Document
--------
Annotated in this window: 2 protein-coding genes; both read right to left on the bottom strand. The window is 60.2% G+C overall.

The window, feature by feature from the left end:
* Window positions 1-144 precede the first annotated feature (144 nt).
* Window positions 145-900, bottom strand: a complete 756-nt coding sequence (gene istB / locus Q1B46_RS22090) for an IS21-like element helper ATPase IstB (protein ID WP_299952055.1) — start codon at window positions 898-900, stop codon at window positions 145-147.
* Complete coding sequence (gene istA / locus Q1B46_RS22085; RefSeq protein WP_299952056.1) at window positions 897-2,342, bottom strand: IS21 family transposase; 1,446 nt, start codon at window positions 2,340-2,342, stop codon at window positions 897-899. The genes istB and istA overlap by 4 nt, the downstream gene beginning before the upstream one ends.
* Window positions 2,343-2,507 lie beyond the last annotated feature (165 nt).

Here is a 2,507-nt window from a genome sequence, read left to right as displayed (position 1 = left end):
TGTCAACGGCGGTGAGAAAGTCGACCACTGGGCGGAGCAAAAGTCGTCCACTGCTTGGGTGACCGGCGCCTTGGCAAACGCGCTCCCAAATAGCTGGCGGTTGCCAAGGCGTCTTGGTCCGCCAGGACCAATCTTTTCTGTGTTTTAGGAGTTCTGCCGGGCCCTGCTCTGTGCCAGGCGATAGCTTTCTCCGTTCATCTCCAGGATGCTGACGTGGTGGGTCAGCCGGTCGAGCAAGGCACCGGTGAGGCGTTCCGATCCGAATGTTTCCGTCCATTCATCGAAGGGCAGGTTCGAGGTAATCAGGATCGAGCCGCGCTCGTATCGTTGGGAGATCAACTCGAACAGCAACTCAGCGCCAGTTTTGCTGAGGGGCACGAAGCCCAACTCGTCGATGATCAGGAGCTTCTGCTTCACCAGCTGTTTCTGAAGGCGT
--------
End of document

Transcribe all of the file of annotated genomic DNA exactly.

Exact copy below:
Annotated in this window: 2 protein-coding genes; both read right to left on the bottom strand. The window is 60.2% G+C overall.

The window, feature by feature from the left end:
* Window positions 1-144 precede the first annotated feature (144 nt).
* Window positions 145-900, bottom strand: a complete 756-nt coding sequence (gene istB / locus Q1B46_RS22090) for an IS21-like element helper ATPase IstB (protein ID WP_299952055.1) — start codon at window positions 898-900, stop codon at window positions 145-147.
* Complete coding sequence (gene istA / locus Q1B46_RS22085; RefSeq protein WP_299952056.1) at window positions 897-2,342, bottom strand: IS21 family transposase; 1,446 nt, start codon at window positions 2,340-2,342, stop codon at window positions 897-899. The genes istB and istA overlap by 4 nt, the downstream gene beginning before the upstream one ends.
* Window positions 2,343-2,507 lie beyond the last annotated feature (165 nt).

Here is a 2,507-nt window from a genome sequence, read left to right as displayed (position 1 = left end):
TGTCAACGGCGGTGAGAAAGTCGACCACTGGGCGGAGCAAAAGTCGTCCACTGCTTGGGTGACCGGCGCCTTGGCAAACGCGCTCCCAAATAGCTGGCGGTTGCCAAGGCGTCTTGGTCCGCCAGGACCAATCTTTTCTGTGTTTTAGGAGTTCTGCCGGGCCCTGCTCTGTGCCAGGCGATAGCTTTCTCCGTTCATCTCCAGGATGCTGACGTGGTGGGTCAGCCGGTCGAGCAAGGCACCGGTGAGGCGTTCCGATCCGAATGTTTCCGTCCATTCATCGAAGGGCAGGTTCGAGGTAATCAGGATCGAGCCGCGCTCGTATCGTTGGGAGATCAACTCGAACAGCAACTCAGCGCCAGTTTTGCTGAGGGGCACGAAGCCCAACTCGTCGATGATCAGGAGCTTCTGCTTCACCAGCTGTTTCTGAAGGCGT